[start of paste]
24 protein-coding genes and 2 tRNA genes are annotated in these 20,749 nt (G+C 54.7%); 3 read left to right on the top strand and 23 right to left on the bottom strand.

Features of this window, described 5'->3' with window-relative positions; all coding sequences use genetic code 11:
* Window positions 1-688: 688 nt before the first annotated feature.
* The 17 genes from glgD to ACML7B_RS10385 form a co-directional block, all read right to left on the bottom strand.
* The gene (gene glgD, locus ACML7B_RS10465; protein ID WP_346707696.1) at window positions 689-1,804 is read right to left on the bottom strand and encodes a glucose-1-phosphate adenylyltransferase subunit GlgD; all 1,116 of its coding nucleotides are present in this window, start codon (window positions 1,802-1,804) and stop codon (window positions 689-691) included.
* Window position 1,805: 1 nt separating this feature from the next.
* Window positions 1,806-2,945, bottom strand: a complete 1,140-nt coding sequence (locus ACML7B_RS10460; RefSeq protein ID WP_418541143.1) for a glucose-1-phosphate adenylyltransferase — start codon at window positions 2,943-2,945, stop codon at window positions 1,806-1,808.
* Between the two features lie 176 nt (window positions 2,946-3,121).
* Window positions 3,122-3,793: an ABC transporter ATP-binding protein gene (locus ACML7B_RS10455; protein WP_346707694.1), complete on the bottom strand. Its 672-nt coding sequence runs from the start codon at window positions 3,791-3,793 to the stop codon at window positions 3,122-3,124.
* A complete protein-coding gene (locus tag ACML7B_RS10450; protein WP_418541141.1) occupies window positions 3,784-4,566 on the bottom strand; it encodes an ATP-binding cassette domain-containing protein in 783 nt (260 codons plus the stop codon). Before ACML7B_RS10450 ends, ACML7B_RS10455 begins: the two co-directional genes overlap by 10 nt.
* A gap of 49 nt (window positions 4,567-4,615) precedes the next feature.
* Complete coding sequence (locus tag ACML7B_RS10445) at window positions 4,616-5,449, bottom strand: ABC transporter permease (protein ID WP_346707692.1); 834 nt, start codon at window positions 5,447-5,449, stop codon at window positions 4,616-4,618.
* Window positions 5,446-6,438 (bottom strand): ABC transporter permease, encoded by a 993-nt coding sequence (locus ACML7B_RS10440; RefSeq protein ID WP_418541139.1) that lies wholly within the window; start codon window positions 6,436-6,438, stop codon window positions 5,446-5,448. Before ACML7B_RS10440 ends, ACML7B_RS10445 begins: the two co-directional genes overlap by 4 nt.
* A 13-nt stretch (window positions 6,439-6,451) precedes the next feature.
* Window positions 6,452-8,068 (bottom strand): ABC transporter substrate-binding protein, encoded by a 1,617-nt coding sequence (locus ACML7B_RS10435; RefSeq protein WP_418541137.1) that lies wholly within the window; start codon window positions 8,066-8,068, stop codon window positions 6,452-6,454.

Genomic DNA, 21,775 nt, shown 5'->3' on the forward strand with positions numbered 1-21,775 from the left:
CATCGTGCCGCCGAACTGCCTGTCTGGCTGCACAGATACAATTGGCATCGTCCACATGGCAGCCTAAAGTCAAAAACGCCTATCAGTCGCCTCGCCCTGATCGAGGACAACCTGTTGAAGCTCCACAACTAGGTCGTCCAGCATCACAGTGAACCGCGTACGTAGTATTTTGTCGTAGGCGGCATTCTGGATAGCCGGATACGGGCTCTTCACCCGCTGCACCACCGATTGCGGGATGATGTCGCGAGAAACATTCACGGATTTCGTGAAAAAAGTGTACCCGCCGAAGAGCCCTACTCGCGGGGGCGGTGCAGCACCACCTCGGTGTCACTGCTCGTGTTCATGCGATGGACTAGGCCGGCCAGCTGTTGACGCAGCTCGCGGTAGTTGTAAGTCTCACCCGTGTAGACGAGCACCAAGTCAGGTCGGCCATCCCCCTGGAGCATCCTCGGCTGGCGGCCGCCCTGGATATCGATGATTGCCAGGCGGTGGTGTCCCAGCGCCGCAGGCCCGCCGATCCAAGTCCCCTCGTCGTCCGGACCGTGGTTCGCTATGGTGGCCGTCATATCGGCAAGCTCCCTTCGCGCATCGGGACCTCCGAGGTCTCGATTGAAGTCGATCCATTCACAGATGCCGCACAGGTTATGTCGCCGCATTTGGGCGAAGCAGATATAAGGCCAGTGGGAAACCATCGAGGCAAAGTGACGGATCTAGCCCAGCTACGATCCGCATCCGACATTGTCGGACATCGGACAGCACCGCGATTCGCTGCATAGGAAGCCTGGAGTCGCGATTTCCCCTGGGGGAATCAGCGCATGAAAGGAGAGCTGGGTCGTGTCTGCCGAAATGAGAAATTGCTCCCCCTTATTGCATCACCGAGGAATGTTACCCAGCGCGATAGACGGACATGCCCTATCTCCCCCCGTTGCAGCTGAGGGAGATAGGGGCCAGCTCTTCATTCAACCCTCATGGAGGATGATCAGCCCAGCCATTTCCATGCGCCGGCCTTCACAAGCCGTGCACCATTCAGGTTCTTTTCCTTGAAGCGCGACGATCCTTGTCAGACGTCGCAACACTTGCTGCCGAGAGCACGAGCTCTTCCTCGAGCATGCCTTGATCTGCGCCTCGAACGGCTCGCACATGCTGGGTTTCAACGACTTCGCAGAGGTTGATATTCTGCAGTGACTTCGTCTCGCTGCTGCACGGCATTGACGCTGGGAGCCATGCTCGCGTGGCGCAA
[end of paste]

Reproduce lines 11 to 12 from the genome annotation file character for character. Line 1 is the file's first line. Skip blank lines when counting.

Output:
* A gap of 49 nt (window positions 4,567-4,615) precedes the next feature.
* Complete coding sequence (locus tag ACML7B_RS10445) at window positions 4,616-5,449, bottom strand: ABC transporter permease (protein ID WP_346707692.1); 834 nt, start codon at window positions 5,447-5,449, stop codon at window positions 4,616-4,618.